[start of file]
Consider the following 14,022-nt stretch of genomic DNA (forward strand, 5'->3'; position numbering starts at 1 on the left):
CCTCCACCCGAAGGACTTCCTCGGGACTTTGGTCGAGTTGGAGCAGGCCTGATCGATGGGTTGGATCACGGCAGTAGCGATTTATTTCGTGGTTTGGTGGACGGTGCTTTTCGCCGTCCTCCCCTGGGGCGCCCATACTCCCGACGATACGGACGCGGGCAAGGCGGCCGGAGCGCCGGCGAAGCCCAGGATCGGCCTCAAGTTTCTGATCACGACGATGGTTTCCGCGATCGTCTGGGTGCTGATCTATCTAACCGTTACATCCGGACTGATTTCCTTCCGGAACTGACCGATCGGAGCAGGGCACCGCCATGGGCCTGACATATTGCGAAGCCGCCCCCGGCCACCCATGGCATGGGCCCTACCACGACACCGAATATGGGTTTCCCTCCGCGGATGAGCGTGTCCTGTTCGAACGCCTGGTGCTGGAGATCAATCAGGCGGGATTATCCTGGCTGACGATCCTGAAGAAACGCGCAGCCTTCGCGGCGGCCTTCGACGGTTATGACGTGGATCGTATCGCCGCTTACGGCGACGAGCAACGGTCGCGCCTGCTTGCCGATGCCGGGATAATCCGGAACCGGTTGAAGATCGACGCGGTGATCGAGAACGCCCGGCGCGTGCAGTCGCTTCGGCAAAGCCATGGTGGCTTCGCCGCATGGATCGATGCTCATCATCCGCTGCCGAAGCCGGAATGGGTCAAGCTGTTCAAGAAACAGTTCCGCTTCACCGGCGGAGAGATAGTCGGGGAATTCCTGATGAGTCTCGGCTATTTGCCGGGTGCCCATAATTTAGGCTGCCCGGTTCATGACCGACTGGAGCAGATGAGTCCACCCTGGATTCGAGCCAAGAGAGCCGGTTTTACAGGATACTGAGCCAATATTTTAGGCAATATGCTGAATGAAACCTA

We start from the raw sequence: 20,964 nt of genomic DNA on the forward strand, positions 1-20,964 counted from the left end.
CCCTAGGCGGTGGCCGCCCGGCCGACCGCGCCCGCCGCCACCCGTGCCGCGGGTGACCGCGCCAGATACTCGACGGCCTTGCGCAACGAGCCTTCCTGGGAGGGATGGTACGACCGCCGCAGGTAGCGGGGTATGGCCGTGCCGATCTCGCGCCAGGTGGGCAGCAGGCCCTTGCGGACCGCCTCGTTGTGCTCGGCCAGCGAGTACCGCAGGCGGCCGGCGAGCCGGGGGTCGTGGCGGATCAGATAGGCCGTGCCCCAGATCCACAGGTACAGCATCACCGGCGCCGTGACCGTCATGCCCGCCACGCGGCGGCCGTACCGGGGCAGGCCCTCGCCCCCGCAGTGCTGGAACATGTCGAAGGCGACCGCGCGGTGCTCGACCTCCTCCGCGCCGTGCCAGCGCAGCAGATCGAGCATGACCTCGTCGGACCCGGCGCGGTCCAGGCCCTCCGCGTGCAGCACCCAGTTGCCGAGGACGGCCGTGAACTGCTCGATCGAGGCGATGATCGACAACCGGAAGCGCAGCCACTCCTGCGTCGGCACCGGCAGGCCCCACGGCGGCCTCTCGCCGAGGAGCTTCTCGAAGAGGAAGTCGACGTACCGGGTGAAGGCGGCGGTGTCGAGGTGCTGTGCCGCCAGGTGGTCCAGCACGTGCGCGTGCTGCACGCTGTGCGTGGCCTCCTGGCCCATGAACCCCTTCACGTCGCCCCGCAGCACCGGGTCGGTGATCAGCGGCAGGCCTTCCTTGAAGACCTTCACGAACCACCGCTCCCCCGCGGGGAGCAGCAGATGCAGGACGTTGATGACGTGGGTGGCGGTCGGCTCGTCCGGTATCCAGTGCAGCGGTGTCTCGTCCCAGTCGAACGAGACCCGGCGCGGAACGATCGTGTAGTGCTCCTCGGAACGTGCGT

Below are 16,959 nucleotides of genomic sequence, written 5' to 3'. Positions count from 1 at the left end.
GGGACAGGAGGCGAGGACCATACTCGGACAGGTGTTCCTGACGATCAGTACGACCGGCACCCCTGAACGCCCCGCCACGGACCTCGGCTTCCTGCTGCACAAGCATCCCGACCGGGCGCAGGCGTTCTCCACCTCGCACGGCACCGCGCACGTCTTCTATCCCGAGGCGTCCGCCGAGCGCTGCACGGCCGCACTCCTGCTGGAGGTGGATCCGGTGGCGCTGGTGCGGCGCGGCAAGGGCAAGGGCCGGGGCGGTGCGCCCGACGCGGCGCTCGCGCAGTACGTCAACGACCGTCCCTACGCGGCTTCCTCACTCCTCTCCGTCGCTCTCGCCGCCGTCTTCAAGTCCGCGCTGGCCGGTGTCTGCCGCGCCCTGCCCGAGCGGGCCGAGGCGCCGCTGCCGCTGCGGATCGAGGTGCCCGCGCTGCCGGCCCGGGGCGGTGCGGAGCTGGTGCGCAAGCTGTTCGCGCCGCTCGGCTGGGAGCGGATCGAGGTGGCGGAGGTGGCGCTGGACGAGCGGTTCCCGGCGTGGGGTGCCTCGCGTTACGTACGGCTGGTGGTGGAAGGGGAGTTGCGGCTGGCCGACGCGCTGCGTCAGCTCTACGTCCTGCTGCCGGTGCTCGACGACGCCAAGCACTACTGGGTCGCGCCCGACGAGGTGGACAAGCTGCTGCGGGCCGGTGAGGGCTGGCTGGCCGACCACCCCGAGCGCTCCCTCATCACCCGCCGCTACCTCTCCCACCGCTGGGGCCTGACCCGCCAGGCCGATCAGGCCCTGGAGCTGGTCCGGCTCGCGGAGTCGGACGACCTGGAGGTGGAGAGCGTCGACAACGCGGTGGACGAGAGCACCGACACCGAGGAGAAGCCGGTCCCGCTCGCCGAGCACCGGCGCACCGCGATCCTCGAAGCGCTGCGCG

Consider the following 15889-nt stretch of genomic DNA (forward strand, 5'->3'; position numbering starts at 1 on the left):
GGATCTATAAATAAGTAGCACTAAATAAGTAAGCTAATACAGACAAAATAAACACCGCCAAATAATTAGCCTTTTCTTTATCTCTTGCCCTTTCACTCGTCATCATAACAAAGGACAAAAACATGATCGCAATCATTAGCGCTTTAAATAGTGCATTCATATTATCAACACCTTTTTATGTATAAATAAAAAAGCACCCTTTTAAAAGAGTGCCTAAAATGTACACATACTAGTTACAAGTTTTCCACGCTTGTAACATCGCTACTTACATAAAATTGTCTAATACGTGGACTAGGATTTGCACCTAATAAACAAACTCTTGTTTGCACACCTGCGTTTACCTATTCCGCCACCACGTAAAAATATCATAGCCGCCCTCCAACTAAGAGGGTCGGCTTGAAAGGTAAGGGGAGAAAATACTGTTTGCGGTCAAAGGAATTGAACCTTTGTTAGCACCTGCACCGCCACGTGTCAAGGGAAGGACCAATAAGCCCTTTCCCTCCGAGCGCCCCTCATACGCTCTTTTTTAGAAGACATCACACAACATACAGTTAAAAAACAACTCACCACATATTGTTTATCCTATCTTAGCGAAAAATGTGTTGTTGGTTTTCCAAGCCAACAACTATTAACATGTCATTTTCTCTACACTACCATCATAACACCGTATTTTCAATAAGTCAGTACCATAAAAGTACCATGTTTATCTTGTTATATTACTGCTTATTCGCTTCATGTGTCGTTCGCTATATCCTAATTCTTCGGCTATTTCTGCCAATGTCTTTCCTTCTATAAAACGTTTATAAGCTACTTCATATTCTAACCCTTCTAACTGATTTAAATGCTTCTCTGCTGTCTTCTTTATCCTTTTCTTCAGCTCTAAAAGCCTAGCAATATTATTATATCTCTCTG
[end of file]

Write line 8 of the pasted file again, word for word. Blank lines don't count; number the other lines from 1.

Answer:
GGATCTATAAATAAGTAGCACTAAATAAGTAAGCTAATACAGACAAAATAAACACCGCCAAATAATTAGCCTTTTCTTTATCTCTTGCCCTTTCACTCGTCATCATAACAAAGGACAAAAACATGATCGCAATCATTAGCGCTTTAAATAGTGCATTCATATTATCAACACCTTTTTATGTATAAATAAAAAAGCACCCTTTTAAAAGAGTGCCTAAAATGTACACATACTAGTTACAAGTTTTCCACGCTTGTAACATCGCTACTTACATAAAATTGTCTAATACGTGGACTAGGATTTGCACCTAATAAACAAACTCTTGTTTGCACACCTGCGTTTACCTATTCCGCCACCACGTAAAAATATCATAGCCGCCCTCCAACTAAGAGGGTCGGCTTGAAAGGTAAGGGGAGAAAATACTGTTTGCGGTCAAAGGAATTGAACCTTTGTTAGCACCTGCACCGCCACGTGTCAAGGGAAGGACCAATAAGCCCTTTCCCTCCGAGCGCCCCTCATACGCTCTTTTTTAGAAGACATCACACAACATACAGTTAAAAAACAACTCACCACATATTGTTTATCCTATCTTAGCGAAAAATGTGTTGTTGGTTTTCCAAGCCAACAACTATTAACATGTCATTTTCTCTACACTACCATCATAACACCGTATTTTCAATAAGTCAGTACCATAAAAGTACCATGTTTATCTTGTTATATTACTGCTTATTCGCTTCATGTGTCGTTCGCTATATCCTAATTCTTCGGCTATTTCTGCCAATGTCTTTCCTTCTATAAAACGTTTATAAGCTACTTCATATTCTAACCCTTCTAACTGATTTAAATGCTTCTCTGCTGTCTTCTTTATCCTTTTCTTCAGCTCTAAAAGCCTAGCAATATTATTATATCTCTCTG